Many of the website's contributors are converts to the Catholic faith, and they do a good job explaining Catholicism to help Christians understand Catholic teaching, practice, spirituality and morality. 

The Saints and Mary

In tonight's class we discussed Saints and Mary and how she is a key part of our Catholic theology.

If you're still curious about her and would like to learn more, here are some great resources:

The Blessed Virgin Mary -

Mary (mother of God) - Wikipedia

Theotokos - Wikipedia

Blessed Virgin Mary (Roman Catholic) - Wikipedia

Marian Theology Book Suggestions - Aquinas & More

Also, here is more information about some of the Saints that we mentioned (and more!) and their patronage:

The Archangels:

St. Michael the Archangel: sailors, policemen, warriors, Germany, Guardian of the Catholic Church; protector of the Jewish people

St. Gabriel the Archangel:  messengers, those who work for broadcasting and telecommunications such as radio and television, remote sensing and postal workers

St. Raphael the Archangel: apothecaries; blind people; bodily ills; diocese of Madison, WI, druggists; archdiocese of Dubuque, Iowa; eye problems; guardian angels; happy meetings; insanity; lovers; mental illness; nightmares, nurses; pharmacists; physicians; archdiocese of Seattle, Washington; shepherds; sick people; travelers; young people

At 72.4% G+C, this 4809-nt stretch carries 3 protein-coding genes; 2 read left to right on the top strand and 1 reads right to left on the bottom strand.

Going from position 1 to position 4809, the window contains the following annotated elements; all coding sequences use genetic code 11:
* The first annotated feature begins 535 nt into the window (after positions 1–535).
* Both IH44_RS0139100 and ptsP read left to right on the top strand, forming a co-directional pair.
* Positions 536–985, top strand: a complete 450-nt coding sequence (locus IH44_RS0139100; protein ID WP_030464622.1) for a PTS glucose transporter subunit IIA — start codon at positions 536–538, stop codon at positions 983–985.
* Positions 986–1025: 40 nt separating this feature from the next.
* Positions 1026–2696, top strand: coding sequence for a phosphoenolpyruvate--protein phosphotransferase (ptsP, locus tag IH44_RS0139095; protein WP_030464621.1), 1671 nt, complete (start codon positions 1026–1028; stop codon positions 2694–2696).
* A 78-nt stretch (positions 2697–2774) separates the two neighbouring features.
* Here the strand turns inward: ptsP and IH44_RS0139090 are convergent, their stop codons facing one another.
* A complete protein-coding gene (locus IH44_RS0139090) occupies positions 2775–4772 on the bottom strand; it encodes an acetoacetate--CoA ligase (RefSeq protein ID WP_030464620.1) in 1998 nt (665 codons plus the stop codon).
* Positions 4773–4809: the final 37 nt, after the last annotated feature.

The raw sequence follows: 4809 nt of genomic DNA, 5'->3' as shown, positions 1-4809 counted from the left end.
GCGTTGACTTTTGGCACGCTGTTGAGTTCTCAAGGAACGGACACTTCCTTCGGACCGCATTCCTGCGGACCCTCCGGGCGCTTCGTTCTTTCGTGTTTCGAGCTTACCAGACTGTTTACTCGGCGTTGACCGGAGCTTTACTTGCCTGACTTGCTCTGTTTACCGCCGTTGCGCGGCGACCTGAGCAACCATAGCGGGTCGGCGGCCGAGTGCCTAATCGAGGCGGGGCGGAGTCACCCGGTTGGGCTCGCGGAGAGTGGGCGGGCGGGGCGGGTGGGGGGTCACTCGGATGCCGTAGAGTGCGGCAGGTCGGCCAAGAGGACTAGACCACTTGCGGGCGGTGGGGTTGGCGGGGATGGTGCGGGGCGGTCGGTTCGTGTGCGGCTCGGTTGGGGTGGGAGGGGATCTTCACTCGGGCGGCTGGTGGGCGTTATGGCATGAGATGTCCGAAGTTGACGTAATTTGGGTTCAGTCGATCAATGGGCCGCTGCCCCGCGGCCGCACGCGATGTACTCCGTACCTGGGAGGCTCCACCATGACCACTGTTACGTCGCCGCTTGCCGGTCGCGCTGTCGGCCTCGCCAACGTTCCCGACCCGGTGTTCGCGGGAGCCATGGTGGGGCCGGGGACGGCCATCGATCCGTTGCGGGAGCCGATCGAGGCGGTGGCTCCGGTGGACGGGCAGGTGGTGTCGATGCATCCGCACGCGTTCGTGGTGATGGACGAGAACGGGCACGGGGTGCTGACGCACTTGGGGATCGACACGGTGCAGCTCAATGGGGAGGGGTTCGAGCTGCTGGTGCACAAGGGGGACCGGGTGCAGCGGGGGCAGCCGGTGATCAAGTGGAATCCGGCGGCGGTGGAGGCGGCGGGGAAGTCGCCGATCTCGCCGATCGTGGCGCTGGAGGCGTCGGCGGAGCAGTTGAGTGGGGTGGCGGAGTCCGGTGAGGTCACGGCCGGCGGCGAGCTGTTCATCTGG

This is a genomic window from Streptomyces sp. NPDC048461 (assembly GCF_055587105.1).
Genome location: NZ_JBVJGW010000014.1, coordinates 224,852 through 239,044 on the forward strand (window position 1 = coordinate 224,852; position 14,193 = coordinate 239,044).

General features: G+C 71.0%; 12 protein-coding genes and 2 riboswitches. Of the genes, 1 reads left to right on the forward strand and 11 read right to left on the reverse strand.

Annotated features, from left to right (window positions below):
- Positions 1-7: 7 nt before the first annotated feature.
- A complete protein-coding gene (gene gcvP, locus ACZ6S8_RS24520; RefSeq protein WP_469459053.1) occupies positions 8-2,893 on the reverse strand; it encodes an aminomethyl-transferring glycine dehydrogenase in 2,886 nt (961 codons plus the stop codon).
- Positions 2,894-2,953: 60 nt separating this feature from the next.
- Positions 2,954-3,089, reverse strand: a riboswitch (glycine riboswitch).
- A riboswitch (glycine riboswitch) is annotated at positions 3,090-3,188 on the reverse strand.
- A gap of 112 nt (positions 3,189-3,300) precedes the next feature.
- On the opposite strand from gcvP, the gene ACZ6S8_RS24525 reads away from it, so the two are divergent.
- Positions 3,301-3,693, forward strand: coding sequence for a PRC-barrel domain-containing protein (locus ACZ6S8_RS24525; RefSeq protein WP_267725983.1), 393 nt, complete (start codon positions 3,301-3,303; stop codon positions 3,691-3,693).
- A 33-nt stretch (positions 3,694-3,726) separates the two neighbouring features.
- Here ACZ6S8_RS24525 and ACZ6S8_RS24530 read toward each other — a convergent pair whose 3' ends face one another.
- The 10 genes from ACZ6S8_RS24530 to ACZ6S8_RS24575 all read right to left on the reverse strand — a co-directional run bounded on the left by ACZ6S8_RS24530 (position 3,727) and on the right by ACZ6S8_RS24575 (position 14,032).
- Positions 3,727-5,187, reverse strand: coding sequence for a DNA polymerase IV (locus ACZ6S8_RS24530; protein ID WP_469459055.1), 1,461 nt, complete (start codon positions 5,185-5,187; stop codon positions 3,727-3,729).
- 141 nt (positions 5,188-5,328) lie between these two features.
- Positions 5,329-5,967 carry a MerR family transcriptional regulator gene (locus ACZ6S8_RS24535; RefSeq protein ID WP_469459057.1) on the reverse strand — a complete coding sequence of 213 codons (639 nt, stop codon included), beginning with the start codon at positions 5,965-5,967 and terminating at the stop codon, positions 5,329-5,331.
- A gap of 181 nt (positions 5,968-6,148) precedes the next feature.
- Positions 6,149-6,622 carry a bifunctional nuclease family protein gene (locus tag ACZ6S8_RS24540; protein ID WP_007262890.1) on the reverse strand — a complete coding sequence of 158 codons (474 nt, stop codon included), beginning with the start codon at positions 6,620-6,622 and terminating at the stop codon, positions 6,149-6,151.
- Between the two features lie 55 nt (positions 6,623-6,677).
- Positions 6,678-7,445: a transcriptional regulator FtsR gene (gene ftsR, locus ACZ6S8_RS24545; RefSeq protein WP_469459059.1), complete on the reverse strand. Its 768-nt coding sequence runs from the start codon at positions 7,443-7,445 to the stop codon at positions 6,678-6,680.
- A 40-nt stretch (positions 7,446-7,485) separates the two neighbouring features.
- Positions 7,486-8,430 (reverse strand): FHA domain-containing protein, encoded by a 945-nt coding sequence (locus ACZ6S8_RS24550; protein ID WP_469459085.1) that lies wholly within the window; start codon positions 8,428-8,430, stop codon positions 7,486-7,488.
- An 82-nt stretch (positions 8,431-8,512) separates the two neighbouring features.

St. Augustine: brewers, printers, theologians, 

St. Francis of Assisi: animals, the environment, Italy, merchants, stowaways

St. Dominic: astronomers, astronomy, falsely accused people, The Dominican Order

St. Joseph: The Catholic Church, unborn children, fathers, immigrants, workers, against doubt and hesitation, and of a happy death, Vietnam, Philippines

St. Therese of Lisieux: missionaries; France; Russia; AIDS sufferers; florists and gardeners; loss of parents; tuberculosis

St. Monica (Augustine's mother): Those who have difficult marriages, disappointing children, victims of adultery or unfaithfulness, victims of (verbal) abuse, and conversion of relatives

St. Charles Borromeo: colic; intestinal disorders; seminarians; spiritual directors; spiritual leaders; starch makers; stomach diseases

St. Maria Goretti: crime victims, teenage girls, modern youth, Children of Mary

St. Agnes: betrothed couples, chastity, crops, rape victims, virgins

St. Dymphna: mental disorders, neurological disorders, runaways, victims of incest

St. Peter: laborers, foot problems, fevers, longevity, The Papacy